Fairlight have created a very sophisticated bike frameset here and if you really want to get inside the mind of the designer it's really worth taking a look at their Lookbook which you can download from their website here - https://www.dropbox.com/sh/txxoqyx1082wypz/AACdqtXg1SbSXaxTsXG7e8Gga?dl=0.
We're all different shapes, right? Well, because of this Fairlight has decided to offer each frame size in two different geometries: Regular and Tall.
Basically it comes down to body proportions. I, for instance, have a long torso and short legs, so I was sent a 54cm Regular (54R); if I was the opposite way round – short torso, long legs – it would have been the 54cm Tall (54T).
The difference comes down to tube length. The Regular I tested has a shorter seat tube, longer top tube and shorter head tube than the Tall version. The longer top tube lets me stretch out my torso and get lower.
There are three ways to work out which size bike you need on Fairlight's website: by filling in your measurements, sending them your details from a professional bike fit, or just by sending in the measurements from your original bike.
We've seen some big price increases in the cycling marketplace over the last year and the Strael hasn't been immune to them. The standard Ultegra mechanical version is £2,599 with our Hope upgraded test model coming in at £2,639, last years equivalent model was £2,399 or £2,439.
For that though you are getting the excellent frameset which you can also buy on its own for £999 which includes frame, fork, headset, seat clamp and cable guide. Not bad for such a quality bike.
Fairlight haven't scrimped on the build either. There is no mixing and matching of components here across the groupset as it's a full Ultegra R8000 setup including the hydraulic disc brakes and levers.
This latest groupset from Shimano is awesome with phenomenal shifting across the chainrings and cassette plus the braking really can't be faulted.
Loads of modulation and top end power from the levers and 140mm disc rotors, pretty much the maximum required for road use on a bike of this setup.
Gearing wise you get as expected a 50/34 compact chainset option but with a wide ranging 11-34 cassette that gives you a decent spread of ratios whether you are climbing or descending plus the cassette doesn't feel too gappy either.
It's good to see Fairlight haven't scrimped on the components either and that it's all from one manufacturer too for that complete and finished look.
You get an FSA SLK carbon seatpost matched to the same range stem although it's alloy rather than carbon plus you get the same brand's Gossamer compact handlebar.
I've seen lots of pricey bikes coming with really budget level components lately to keep the price down so it's great to see Fairlight haven't downgraded anything.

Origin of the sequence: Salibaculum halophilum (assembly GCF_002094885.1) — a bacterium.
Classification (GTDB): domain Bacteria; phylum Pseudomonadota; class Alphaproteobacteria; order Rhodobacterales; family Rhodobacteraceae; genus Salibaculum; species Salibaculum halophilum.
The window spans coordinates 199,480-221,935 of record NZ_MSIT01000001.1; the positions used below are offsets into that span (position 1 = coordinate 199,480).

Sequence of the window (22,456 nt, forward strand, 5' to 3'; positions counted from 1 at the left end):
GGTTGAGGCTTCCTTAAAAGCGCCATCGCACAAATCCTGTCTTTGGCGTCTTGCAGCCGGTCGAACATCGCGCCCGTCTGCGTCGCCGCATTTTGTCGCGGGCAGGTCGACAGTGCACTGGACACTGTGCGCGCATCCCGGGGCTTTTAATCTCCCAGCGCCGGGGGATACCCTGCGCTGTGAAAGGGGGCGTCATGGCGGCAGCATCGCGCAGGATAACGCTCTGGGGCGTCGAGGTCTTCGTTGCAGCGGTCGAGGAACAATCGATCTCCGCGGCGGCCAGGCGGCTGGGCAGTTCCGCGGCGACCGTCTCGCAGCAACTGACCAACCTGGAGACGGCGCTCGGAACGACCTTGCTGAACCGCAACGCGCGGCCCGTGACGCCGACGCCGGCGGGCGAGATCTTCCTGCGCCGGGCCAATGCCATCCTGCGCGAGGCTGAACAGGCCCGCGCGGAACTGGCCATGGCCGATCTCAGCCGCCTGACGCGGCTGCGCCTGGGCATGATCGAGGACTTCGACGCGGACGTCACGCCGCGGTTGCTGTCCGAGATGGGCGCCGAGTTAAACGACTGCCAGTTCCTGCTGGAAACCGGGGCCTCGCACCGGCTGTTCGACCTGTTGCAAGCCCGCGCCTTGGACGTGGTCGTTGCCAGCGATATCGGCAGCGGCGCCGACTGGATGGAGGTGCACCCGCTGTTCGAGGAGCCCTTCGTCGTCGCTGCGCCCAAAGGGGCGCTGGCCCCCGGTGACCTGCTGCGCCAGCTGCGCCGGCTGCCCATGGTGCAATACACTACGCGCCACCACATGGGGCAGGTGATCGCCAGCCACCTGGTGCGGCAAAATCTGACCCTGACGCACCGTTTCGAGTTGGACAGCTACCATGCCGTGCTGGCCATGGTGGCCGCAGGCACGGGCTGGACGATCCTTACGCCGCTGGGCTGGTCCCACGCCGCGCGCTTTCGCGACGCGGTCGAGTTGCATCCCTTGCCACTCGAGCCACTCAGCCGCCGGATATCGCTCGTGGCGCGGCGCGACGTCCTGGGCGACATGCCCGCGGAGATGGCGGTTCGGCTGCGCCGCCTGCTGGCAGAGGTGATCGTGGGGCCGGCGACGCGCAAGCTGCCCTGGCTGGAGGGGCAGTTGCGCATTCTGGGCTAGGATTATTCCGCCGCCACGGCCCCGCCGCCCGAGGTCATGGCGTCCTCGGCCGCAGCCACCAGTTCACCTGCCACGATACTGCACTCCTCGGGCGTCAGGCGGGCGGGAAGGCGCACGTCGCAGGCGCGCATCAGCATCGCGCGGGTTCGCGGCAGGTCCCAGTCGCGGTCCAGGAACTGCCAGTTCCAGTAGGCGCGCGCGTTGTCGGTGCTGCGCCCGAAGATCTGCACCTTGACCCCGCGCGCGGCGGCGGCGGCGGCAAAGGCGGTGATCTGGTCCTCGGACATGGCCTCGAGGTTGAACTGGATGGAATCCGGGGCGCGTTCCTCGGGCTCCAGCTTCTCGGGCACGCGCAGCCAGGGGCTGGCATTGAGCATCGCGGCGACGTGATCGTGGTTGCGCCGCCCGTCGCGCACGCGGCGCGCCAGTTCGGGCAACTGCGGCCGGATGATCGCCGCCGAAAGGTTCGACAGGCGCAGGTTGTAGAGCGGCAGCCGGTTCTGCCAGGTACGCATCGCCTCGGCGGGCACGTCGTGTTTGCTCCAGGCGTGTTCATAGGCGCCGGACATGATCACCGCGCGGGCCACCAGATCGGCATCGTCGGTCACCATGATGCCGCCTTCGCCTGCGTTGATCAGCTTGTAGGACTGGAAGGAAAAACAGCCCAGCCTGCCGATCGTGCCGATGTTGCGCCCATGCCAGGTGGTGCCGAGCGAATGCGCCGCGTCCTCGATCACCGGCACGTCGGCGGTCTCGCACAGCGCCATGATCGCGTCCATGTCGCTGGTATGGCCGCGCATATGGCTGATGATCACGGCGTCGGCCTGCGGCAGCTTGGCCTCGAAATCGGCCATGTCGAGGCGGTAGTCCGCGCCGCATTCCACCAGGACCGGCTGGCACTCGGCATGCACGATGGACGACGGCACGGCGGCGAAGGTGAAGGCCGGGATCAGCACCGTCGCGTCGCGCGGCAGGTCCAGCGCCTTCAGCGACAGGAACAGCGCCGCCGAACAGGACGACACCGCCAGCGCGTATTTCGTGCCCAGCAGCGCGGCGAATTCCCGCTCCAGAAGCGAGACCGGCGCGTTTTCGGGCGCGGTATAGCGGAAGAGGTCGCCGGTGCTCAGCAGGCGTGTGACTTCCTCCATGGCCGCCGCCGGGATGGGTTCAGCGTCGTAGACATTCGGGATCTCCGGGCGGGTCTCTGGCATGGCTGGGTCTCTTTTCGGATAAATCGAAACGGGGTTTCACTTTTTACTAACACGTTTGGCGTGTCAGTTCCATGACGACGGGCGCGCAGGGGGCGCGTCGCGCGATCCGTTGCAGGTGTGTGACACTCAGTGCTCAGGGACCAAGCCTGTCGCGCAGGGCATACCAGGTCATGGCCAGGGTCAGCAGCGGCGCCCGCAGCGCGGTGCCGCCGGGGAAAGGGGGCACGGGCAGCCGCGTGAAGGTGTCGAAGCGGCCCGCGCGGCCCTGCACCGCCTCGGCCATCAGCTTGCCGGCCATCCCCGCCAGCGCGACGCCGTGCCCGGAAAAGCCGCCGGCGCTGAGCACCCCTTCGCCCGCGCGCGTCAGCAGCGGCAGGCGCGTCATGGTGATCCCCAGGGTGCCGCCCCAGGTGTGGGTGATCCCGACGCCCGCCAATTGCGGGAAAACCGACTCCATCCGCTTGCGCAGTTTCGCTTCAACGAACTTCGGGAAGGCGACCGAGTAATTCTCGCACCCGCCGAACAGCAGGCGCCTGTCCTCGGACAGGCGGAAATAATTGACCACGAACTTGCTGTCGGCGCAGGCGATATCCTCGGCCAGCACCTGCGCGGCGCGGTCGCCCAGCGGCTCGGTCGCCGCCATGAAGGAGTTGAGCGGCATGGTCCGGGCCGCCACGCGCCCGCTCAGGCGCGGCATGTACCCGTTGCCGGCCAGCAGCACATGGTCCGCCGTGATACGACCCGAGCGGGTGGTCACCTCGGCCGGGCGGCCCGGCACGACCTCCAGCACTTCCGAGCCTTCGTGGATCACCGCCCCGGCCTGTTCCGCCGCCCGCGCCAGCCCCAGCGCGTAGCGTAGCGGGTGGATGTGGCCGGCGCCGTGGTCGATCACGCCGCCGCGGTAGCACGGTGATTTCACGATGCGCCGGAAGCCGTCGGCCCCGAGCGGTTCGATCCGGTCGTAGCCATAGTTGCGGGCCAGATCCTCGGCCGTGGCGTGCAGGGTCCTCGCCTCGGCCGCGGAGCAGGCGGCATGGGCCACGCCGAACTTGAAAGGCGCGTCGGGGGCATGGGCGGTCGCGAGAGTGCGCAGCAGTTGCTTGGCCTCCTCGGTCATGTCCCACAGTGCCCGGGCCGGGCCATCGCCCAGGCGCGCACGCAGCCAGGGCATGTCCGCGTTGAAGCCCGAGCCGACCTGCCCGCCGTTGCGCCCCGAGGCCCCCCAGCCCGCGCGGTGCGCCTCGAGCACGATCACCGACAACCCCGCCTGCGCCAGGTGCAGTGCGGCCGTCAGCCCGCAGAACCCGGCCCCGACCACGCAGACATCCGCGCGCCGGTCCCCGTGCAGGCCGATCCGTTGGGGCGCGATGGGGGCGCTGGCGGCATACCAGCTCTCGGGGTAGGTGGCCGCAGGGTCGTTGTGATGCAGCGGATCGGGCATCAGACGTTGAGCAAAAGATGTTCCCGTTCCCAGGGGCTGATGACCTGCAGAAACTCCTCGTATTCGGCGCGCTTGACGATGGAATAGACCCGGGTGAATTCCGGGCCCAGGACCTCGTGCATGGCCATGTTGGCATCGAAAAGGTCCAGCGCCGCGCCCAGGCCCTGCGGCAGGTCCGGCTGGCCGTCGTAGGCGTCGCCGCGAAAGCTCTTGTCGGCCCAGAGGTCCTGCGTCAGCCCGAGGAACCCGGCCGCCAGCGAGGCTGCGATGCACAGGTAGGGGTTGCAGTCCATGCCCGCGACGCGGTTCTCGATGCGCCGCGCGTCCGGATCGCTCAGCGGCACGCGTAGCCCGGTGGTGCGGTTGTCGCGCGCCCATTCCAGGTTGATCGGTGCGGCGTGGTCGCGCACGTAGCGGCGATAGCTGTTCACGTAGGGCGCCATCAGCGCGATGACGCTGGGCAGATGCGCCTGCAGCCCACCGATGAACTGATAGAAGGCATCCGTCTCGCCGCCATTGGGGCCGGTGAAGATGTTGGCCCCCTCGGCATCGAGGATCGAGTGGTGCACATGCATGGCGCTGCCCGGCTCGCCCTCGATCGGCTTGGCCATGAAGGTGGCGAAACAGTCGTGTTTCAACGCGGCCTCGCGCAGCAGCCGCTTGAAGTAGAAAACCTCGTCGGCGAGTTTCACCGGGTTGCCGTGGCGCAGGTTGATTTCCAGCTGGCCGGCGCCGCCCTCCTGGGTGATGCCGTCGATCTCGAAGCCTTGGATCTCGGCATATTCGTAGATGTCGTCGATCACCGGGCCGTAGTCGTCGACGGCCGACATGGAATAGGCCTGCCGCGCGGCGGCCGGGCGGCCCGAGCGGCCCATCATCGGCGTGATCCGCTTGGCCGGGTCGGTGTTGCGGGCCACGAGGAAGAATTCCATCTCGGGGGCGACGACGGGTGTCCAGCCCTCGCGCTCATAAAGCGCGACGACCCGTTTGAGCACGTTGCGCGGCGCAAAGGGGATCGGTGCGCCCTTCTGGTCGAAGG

Fabric provide their Scoop Shallow Elite saddle and it's really good indeed with a shape that suits the style of riding the Strael is designed for.
Like a lot of brands lately Fairlight have chosen UK brand Hunt to provide the wheels for the Strael and it proves a good decision. Pretty much all of their range has scored highly in our testing offering great quality without breaking the bank.
The 4 Season Conti tyres specced here really do roll well and aren't heavy at all considering how robust they are. They spin up to speed quickly and certainly don't hamper acceleration or climbing.
Continental's GP4000 tyres were available as an upgrade on the original Strael and they were so popular that Fairlight have decided to make them the default choice and rightly so, I love them.
They are fast and thanks to their compound they are super grippy which really adds to the Strael's confidence inspiring handling.
It's not all speed though as the GP4000's are plenty durable and offer great levels of traction over this cold and wet test period.
Bang per buck
Some may smirk at paying over two grand for a metal bike but the engineering nous of the Fairlight team has resulted in a fantastic bike that surely takes steel towards its performance limit. All those tiny design ideas and minimal tweaks result in a steel masterpiece.
The price may have gone up £200 since we tested the original mainly because of exchange rates but I still think it represents great value for money.
Against the bikes I've personally tested its main competitor is still the Mason Resolution http://road.cc/content/review/152814-mason-resolution-105-hydro purely because of the level of detail that they both employ to push the boundaries of the material to, plus they offer those same four season qualities.